I’m never sure how to say goodbye to Uganda because every time I’ve left, it’s been with the distinct feeling that I will return. This time is no different. In fact, I started writing this post on the day I left a couple of weeks ago, but I am only finishing it now because my brain is only now getting re-adjusted to the U.S.
Perhaps this feeling of ambivalence about how I leave Uganda can be summed up using the enigmatic phrase that children often use to greet me: “bye muzungu!” They say this to me even when I am saying hello in their language and even if I’m clearly going to be around for a while. An elder once told me that the etymology of the term muzungu refers not to the color of white skin, but to a habit that white people in East Africa still have: they pass through, they are transitional, they ultimately don’t stick around. In this way the children remind me with their greeting that they were here long before I came and they will be here long after I leave. I alternate between the discomfort that this causes (it lumps me into a group with 19th century explorers, colonialists, and missionaries) and the notion that when I do come back, Ugandans always receive me with warm hospitality. Maybe that’s why I keep coming back.
So it’s goodbye to these schoolchildren who feign shyness when I reply to their collective “bye muzungu” in Luganda. It’s goodbye to their families in the village:
Goodbye to baakisimba dancing,
and to drumming with my friends.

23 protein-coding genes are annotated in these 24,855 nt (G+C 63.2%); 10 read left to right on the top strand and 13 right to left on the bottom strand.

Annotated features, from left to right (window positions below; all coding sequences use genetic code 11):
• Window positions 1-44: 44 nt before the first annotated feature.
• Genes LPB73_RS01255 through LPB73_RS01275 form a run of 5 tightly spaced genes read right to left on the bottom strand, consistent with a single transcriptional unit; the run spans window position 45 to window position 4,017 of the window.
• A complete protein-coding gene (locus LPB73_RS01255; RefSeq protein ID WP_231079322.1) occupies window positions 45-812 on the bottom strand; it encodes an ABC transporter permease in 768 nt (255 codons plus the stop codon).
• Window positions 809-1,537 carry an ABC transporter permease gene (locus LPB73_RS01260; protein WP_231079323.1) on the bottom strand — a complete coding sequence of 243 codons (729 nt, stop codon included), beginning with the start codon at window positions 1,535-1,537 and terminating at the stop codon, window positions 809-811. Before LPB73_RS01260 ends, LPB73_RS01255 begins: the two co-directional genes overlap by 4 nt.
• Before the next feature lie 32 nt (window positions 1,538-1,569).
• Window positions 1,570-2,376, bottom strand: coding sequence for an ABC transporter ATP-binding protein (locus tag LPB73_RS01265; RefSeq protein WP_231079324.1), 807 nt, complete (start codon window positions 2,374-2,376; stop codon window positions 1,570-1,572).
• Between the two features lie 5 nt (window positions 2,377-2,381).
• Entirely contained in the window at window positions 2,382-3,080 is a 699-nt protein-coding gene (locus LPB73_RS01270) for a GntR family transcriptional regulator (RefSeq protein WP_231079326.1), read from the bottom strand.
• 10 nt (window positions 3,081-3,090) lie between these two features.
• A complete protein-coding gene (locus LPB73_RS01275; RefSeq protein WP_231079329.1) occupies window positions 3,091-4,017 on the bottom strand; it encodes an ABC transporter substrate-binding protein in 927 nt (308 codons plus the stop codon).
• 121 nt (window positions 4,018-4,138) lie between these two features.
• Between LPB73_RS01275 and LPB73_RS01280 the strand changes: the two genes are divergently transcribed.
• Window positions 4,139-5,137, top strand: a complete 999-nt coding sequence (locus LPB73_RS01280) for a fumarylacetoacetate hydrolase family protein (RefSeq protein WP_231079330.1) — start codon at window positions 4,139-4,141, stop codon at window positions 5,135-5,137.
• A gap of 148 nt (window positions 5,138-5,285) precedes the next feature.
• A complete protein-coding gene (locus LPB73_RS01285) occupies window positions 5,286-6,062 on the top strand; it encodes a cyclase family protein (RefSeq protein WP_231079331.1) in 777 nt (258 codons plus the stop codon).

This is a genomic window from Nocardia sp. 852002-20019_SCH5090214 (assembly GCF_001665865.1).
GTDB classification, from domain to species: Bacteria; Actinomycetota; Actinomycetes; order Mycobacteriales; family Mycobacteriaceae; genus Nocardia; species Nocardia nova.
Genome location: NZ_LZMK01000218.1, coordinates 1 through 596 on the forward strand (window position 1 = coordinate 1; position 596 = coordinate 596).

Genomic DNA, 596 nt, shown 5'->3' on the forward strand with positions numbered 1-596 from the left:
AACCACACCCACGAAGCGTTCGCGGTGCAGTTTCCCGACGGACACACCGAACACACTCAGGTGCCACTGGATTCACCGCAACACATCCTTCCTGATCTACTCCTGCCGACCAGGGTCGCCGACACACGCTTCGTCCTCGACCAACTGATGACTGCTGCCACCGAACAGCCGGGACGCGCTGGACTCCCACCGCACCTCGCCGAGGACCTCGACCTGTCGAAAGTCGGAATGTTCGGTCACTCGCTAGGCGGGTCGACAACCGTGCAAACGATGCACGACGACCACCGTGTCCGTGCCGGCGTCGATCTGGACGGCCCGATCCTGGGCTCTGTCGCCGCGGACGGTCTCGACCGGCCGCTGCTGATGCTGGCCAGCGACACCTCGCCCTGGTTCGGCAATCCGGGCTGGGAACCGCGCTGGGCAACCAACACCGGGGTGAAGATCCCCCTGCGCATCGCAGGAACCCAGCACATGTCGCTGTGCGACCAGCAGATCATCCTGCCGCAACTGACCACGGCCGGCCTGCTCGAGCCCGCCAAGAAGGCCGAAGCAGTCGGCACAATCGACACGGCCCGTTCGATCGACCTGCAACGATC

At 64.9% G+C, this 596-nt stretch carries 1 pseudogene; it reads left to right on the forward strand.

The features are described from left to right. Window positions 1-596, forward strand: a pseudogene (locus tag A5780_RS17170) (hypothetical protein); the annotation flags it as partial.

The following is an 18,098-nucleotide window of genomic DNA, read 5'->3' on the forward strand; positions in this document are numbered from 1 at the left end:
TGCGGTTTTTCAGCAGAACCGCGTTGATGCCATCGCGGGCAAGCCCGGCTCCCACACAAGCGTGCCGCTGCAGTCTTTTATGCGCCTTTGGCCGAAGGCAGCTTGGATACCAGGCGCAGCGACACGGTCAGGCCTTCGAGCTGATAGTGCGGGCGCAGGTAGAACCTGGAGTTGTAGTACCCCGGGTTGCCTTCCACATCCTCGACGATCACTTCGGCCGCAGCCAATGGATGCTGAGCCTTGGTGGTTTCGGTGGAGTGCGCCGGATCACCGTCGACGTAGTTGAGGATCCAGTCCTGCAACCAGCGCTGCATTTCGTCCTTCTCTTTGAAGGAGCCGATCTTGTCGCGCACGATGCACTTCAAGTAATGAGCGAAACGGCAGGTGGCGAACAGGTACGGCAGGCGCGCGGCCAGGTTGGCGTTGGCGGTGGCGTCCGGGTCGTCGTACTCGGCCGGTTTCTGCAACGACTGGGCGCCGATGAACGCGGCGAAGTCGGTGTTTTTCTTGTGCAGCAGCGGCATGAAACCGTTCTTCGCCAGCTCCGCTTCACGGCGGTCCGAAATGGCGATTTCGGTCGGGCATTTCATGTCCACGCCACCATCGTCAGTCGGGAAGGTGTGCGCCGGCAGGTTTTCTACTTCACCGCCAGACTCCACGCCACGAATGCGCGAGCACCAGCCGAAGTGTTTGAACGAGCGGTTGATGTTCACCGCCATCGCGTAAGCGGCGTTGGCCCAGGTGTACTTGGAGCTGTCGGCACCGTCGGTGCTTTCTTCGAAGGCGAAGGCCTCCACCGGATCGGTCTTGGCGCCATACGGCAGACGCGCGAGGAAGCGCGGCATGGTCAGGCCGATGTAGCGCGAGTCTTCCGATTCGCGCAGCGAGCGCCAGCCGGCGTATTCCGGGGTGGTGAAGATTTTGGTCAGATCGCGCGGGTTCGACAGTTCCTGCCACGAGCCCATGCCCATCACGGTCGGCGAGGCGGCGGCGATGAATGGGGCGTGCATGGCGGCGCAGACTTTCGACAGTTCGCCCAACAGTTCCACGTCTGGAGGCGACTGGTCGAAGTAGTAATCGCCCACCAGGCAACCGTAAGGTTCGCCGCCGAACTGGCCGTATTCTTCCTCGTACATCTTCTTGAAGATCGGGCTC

Goodbye to the host family that was so good to me. Magobas, how can I ever adequately thank you?
The charm, wit, and wear-with-all of these folks have been the heart of my living experience. I have been fortunate to have all kinds of instructive research experiences in my time here, but a soulful host family really makes a journey extraordinary. You’ve seen other pictures of Magobas and their family on this blog, but I’m not sure any sum up the simple, beautiful way they bid me goodbye on the day I left their home and Uganda than this silent gesture that young Mugumya sent my way:
So among all of the things I take with me as I leave Uganda, the most appropriate memory to leave here in the public sphere is one of family and warm hospitality. I don’t see the world through rose-colored glass, so it’s only fair for me to note here that my stay in Uganda this time saw challenges and frustrations as well. Those things are natural, and I write about the ones relevant to my research here and elsewhere. The others I simply let go in the hope that when I face similar challenges in the future, I will be prepared to deal with them.
Until next time, Uganda: